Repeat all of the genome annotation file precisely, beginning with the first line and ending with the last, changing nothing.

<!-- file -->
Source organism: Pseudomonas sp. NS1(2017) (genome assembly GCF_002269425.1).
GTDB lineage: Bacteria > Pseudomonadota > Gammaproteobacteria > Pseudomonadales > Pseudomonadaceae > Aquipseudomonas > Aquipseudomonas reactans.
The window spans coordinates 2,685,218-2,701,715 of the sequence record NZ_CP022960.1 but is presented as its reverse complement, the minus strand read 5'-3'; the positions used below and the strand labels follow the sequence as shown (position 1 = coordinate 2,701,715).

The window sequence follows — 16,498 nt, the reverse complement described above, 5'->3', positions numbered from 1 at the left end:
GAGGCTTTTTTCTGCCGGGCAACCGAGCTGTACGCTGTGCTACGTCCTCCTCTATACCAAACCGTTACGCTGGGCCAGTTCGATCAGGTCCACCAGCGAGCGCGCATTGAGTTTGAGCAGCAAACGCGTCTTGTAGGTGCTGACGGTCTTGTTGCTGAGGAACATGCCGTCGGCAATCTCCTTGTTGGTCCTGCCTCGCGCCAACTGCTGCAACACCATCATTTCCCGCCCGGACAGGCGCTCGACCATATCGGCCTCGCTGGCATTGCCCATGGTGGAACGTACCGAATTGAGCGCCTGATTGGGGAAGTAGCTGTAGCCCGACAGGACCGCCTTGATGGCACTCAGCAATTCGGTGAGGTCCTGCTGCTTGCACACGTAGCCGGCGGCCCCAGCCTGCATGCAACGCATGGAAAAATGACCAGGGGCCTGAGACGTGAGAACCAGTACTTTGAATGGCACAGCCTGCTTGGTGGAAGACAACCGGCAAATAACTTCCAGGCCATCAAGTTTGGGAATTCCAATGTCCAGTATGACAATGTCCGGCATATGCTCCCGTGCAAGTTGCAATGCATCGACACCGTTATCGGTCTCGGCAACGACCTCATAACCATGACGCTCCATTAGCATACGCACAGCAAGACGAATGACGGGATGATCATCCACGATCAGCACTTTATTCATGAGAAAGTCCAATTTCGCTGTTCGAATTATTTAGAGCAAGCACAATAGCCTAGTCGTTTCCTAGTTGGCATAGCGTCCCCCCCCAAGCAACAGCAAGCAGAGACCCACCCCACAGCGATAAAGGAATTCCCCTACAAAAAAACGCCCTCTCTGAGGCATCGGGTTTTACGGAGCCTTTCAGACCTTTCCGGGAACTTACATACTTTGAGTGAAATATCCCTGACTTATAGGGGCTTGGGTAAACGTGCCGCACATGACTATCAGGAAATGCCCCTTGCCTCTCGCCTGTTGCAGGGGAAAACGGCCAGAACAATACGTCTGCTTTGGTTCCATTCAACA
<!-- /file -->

Source organism: Pseudomonas sp. NS1(2017) (genome assembly GCF_002269425.1).
GTDB lineage: Bacteria > Pseudomonadota > Gammaproteobacteria > Pseudomonadales > Pseudomonadaceae > Aquipseudomonas > Aquipseudomonas reactans.
The window spans coordinates 2,685,218-2,701,715 of the sequence record NZ_CP022960.1 but is presented as its reverse complement, the minus strand read 5'-3'; the positions used below and the strand labels follow the sequence as shown (position 1 = coordinate 2,701,715).

The window sequence follows — 16,498 nt, the reverse complement described above, 5'->3', positions numbered from 1 at the left end:
GAGGCTTTTTTCTGCCGGGCAACCGAGCTGTACGCTGTGCTACGTCCTCCTCTATACCAAACCGTTACGCTGGGCCAGTTCGATCAGGTCCACCAGCGAGCGCGCATTGAGTTTGAGCAGCAAACGCGTCTTGTAGGTGCTGACGGTCTTGTTGCTGAGGAACATGCCGTCGGCAATCTCCTTGTTGGTCCTGCCTCGCGCCAACTGCTGCAACACCATCATTTCCCGCCCGGACAGGCGCTCGACCATATCGGCCTCGCTGGCATTGCCCATGGTGGAACGTACCGAATTGAGCGCCTGATTGGGGAAGTAGCTGTAGCCCGACAGGACCGCCTTGATGGCACTCAGCAATTCGGTGAGGTCCTGCTGCTTGCACACGTAGCCGGCGGCCCCAGCCTGCATGCAACGCATGGAAAAATGACCAGGGGCCTGAGACGTGAGAACCAGTACTTTGAATGGCACAGCCTGCTTGGTGGAAGACAACCGGCAAATAACTTCCAGGCCATCAAGTTTGGGAATTCCAATGTCCAGTATGACAATGTCCGGCATATGCTCCCGTGCAAGTTGCAATGCATCGACACCGTTATCGGTCTCGGCAACGACCTCATAACCATGACGCTCCATTAGCATACGCACAGCAAGACGAATGACGGGATGATCATCCACGATCAGCACTTTATTCATGAGAAAGTCCAATTTCGCTGTTCGAATTATTTAGAGCAAGCACAATAGCCTAGTCGTTTCCTAGTTGGCATAGCGTCCCCCCCCAAGCAACAGCAAGCAGAGACCCACCCCACAGCGATAAAGGAATTCCCCTACAAAAAAACGCCCTCTCTGAGGCATCGGGTTTTACGGAGCCTTTCAGACCTTTCCGGGAACTTACATACTTTGAGTGAAATATCCCTGACTTATAGGGGCTTGGGTAAACGTGCCGCACATGACTATCAGGAAATGCCCCTTGCCTCTCGCCTGTTGCAGGGGAAAACGGCCAGAACAATACGTCTGCTTTGGTTCCATTCAACA